French strikes and demonstrations are petering out in the face of government intransigence. Sarkozy has won the short-term political battle over the pensions reform, which he managed to push through Parliament in spite of determined and widespread opposition, but he has lost the battle of ideas. Public opinion is still convinced of the deep unfairness of a reform, which penalises the lowest-paid workers, who started work earlier than most and women, whose career suffered more interruptions than those of male workers. He could pay the price in 2012 if the socialist candidate is able to capitalise on the new political awareness, which underpinned the movement, and propose a radical but credible alternative to what Sarkozy and other European leaders stand for: the neo-liberal economic orthodoxy of the last two or three decades.
If French unions managed to overcome their traditional rivalries and stay united for so long, it was not only because they were fighting to protect the ‘selfish’ right to retire at 60. If people of all ages and conditions demonstrated all over France, in up to 260 towns big and small, on 17th October, it was not only because they were fed up with Sarkozy’s autocratic and increasingly far-right and anti-Republican style of governance. If the protests enjoyed the support of over two-thirds of the population, in spite of the discomfort and disruptions it sometimes caused them, it was not only because the French are social conservatives who ignore the realities of the global economy. Their fight was not a selfish corporatist struggle to keep being mollycoddled at the expense of their European neighbours. The placards, the slogans and the many debates made it clear that they were also revolting against the logic of the current economic governance, which all European governments adhere to.
The rampant French insurrection against government policy is not just a protest against an unfair and unwanted reform, it is a cry for a new political economy. The European governments’ calls for necessary reforms of our welfare system aimed at preserving the competitiveness of the economy and our jobs are beginning to fall on deaf ears, in France as well as in the rest of Europe. For nigh on thirty years, they have been told that the profits of today are the investment of tomorrow and the jobs of the day after tomorrow, but they no longer believe it. They see that the profits of today are the dividends and bonuses of tonight and the job losses of tomorrow.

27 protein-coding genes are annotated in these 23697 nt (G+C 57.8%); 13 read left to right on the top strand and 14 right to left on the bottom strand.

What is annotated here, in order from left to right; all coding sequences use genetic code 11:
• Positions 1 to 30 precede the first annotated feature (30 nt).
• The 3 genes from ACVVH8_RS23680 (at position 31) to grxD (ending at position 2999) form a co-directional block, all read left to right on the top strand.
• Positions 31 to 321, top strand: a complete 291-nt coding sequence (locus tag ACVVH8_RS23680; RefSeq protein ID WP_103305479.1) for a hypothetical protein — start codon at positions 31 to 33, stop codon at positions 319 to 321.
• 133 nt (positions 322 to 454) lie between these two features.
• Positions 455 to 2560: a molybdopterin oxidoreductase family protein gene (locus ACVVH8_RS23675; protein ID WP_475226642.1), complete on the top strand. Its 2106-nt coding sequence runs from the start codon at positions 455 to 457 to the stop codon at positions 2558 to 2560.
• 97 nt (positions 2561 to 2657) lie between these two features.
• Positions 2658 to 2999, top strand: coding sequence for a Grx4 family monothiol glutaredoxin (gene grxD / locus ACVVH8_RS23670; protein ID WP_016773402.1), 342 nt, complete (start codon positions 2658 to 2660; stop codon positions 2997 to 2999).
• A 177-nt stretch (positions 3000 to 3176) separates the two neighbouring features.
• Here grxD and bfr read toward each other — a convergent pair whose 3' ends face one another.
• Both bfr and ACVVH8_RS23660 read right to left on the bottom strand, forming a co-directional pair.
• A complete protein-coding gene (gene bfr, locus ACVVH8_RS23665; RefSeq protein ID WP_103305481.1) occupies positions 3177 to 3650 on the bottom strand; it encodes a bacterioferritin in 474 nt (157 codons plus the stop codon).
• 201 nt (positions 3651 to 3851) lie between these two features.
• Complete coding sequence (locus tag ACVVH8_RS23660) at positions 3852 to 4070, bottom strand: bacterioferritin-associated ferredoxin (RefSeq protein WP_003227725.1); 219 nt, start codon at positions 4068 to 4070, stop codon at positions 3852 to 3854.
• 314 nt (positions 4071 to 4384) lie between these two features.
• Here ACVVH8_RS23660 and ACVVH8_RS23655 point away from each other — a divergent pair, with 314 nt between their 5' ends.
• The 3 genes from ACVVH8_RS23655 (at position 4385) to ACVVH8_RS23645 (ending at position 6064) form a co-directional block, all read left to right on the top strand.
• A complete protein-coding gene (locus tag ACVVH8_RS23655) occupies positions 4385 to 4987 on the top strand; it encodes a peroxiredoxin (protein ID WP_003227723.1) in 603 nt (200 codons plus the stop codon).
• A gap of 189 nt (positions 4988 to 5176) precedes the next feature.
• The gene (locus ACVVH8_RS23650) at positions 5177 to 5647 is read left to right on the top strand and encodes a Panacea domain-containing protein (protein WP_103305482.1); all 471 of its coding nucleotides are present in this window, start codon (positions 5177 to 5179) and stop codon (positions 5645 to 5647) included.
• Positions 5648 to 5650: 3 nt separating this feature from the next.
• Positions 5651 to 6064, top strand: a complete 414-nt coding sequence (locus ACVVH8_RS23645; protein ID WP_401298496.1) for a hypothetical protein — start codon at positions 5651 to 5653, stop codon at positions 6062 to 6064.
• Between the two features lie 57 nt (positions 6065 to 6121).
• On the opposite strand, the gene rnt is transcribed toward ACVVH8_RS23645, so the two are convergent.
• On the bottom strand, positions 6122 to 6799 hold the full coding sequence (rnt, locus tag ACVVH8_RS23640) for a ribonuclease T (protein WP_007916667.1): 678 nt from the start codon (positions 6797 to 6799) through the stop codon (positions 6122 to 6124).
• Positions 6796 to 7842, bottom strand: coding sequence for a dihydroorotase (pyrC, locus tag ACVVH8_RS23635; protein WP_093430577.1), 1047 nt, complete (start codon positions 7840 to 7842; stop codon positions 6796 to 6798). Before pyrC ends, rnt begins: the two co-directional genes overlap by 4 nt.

They now realise that what is meant to be good for business is not necessarily good for them. They are not fools, they can see that globalisation has not benefited those at the bottom of the pile and that many in the middle are beginning to face the same fate: more social and job insecurity, stagnating wages, reduced social benefits and social mobility, long-term unemployment, longer working lives, lower pensions etc.
They are no longer ready to swallow the line from technocrats and self-appointed economic ‘experts’ representing the interests of the dominant classes, who have long mastered the art of presenting their own interests as the common interest. That particular point was indeed hammered home by the Woerth-Bettencourt affair, which crudely highlighted the incestuous links between political and business elites.
The French workforce, now more educated than ever, decided to stop listening to the elites and lend an ear to trade unions, whose pedagogy helped the movement to spread, when many thought that this ‘common sense reform’ would be rubberstamped by the population. They realised that this reform was highly symbolic, for two other reasons beyond its unfairness:
- It had been decided as a sop to markets which, after bringing themselves and us to edge of the abyss, as Osborne put it, are now forcing the hands of the governments and taxpayers which rescued them. I think that, in doing so, they are speaking for many millions of Europeans.
- The Great Recession is now being used as an excuse for a Great Social Regression, an excuse to dent further the hard-fought social rights gained in the last century. The French feared that the pensions reform was the thin end of the wedge, that if they let such an unfair reform pass without resistance, they could end up as unprotected as the Brits are soon going to be.
They know that what is at stake now is not just the age of retirement, but the survival of the post-war European social model, which they see as the last rampart against the global market. They knew they would lose, but thought it was necessary to make a stand against the relentless dismantling the welfare state in the name of global competitiveness, an argument which they no longer buy. Our social model is not perfect, but it is not a hindrance, it is an asset. If Europe wants to prosper in a globalised world, it must preserve its socio-economic model, it must stop wanting to copy the US and China.
The real problem of Europe is that of jobs and sustainable and evenly shared growth. It certainly requires a reform of our welfare systems to make them fairer and more effective, but they must not be dismantled, as is happening in Britain. But, first and foremost, it requires a reform of our economic model, to be approached with a new ideological mindset. That is the message from French protestors, who, I believe, are speaking for millions of Europeans. Social democrats should therefore listen carefully to what the French demonstrators have to say and take note of the wide echo they found in the population.
The strong clamour for fairness, more equality and more protection against the downside of globalisation could herald an ideological shift, which should benefit the Left, if they stop kowtowing to the markets and start listening to their voters. Social democrats, still too often tempted by a managerial approach to economic governance, will ignore that mood at their peril.